slight abuse of the table summary attribute might use it to say "layout
table"
- but if there are lots of these, and especially if they are nested, this
rapidly gets tedious.

So, on the one hand I wouldn't get all that excited about tables used for
layout on legacy sites ( at least if not nested, and they linearise
sensibly); but I certainly wouldn't want to see layout tables in any new
development.

>  6. Identifying link targets clearly One of the sites we designed 
> (www.teagasc.ie), has a left navigation panel where the same word is 
> used on links to 2 different target pages. e.g. Environment (in the 
> Advisory and Research sublists).  This is explicitly at the request of 
> the client, since that is how their organisation is structured, and 
> they don't want to use different names for corresponding sections 
> within different divisions.  We put different text in the A/@TITLE 
> attribute to try and surmount this problem.  Does this satisfy the
> checkpoint? I would argue yes in this case, although it is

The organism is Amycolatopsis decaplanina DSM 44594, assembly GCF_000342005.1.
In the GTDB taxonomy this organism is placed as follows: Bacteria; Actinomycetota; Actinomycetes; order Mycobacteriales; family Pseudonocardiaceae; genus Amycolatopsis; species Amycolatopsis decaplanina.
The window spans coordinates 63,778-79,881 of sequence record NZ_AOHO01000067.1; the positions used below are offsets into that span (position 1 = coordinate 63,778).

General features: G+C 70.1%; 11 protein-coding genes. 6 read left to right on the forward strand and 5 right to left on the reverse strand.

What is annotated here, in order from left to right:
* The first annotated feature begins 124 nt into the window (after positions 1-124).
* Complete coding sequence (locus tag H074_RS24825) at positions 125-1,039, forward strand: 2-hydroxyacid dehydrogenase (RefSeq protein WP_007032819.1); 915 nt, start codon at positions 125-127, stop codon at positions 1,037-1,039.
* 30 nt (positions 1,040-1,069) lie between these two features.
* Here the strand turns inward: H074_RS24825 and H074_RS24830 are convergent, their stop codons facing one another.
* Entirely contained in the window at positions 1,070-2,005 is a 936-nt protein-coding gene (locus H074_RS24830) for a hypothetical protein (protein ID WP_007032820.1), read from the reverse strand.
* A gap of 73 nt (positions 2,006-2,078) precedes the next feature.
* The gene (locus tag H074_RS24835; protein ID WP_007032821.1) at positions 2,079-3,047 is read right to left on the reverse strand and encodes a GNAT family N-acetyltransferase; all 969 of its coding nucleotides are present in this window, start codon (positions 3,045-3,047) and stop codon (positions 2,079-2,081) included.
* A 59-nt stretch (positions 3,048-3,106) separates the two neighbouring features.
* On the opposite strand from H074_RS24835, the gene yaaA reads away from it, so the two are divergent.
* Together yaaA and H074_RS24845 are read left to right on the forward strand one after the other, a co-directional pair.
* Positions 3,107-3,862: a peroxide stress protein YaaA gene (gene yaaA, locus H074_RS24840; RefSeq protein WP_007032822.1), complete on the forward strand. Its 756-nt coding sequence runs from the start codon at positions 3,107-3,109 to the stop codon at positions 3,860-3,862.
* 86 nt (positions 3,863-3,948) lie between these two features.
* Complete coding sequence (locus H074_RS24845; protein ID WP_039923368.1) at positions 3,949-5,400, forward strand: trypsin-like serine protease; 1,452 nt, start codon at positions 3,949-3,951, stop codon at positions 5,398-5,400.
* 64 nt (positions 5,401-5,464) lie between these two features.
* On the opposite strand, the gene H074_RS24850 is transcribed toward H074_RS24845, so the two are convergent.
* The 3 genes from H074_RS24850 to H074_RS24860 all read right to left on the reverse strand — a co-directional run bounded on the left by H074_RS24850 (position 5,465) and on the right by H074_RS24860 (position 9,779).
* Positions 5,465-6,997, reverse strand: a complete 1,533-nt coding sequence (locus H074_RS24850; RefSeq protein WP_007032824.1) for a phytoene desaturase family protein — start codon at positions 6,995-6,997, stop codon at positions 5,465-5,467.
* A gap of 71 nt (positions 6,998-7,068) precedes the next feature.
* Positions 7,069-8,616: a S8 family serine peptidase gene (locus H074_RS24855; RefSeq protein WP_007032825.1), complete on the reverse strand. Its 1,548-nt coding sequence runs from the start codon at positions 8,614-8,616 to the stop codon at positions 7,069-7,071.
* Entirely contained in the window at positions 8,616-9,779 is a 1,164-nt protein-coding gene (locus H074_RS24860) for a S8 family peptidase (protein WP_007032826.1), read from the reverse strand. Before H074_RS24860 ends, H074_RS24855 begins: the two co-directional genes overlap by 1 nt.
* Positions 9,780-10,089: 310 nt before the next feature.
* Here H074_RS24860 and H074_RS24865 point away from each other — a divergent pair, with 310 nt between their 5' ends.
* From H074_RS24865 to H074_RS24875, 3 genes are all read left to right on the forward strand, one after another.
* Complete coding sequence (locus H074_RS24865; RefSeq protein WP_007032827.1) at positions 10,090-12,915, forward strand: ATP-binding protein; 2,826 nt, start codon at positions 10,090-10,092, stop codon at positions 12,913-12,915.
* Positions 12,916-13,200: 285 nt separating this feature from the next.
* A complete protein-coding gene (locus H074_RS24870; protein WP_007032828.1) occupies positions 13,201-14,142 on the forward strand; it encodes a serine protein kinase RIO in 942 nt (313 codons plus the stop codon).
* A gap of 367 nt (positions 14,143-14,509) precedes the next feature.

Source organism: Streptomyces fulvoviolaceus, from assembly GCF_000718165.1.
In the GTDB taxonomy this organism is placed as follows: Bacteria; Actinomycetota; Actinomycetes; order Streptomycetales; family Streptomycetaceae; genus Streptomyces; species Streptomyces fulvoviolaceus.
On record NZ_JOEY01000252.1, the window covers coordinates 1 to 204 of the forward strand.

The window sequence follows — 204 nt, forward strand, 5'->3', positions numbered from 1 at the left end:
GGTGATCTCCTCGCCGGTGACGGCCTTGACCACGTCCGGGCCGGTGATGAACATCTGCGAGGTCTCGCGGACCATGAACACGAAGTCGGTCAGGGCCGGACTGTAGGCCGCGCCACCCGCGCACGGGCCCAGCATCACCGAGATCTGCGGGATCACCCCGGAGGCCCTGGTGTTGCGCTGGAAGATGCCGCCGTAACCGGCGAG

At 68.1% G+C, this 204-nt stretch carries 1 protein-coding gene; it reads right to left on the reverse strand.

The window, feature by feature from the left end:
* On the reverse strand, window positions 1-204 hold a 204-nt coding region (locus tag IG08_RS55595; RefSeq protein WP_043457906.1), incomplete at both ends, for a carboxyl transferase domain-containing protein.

> certainly debatable.

Um ... I think it's "debatable" only in the sense that some prominent
automated checkers get it wrong.  There is no explicit requirement in WCAG
1.0 that says that links with the same link text must point at the same
text.  This is stated *only* in the HTML techniques document which says:

  If more than one link on a page shares the same link text, all
  those links should point to the same resource. Such consistency
  will help page design as well as accessibility.

but which then adds, in the very next sentence:

  If two or more links refer to different targets but share the
  same link text, distinguish the links by specifying a different
  value for the "title" attribute of each A element.

So there is absolutely no basis in WCAG for preferentially requiring only
the first of these techniques.

---

As one addition to Eoin's list, I would mention the practice of offering
"text only" versions of a site as a route to achieving accessibility.  There
was a time when this was positively fashionable, but I would have hoped that
understanding had moved on to embrace proper "mainstreaming" and "universal
design". Nonetheless, I am still seeing *new* site designs prominently
displaying a "text version" button as if it is something to be proud of.
(In some cases this seems to be on the basis of snake oil from some vendors
of tools to automatically generate such "text only" versions - which are
sold on the basis, explicit or implicit, that this somehow magically
resolves all accessibility issues with arbitrarily designed sites...)

---

Anyway, as I say, just my tuppence worth - I would be very interested in
other opinions.

Best - Barry.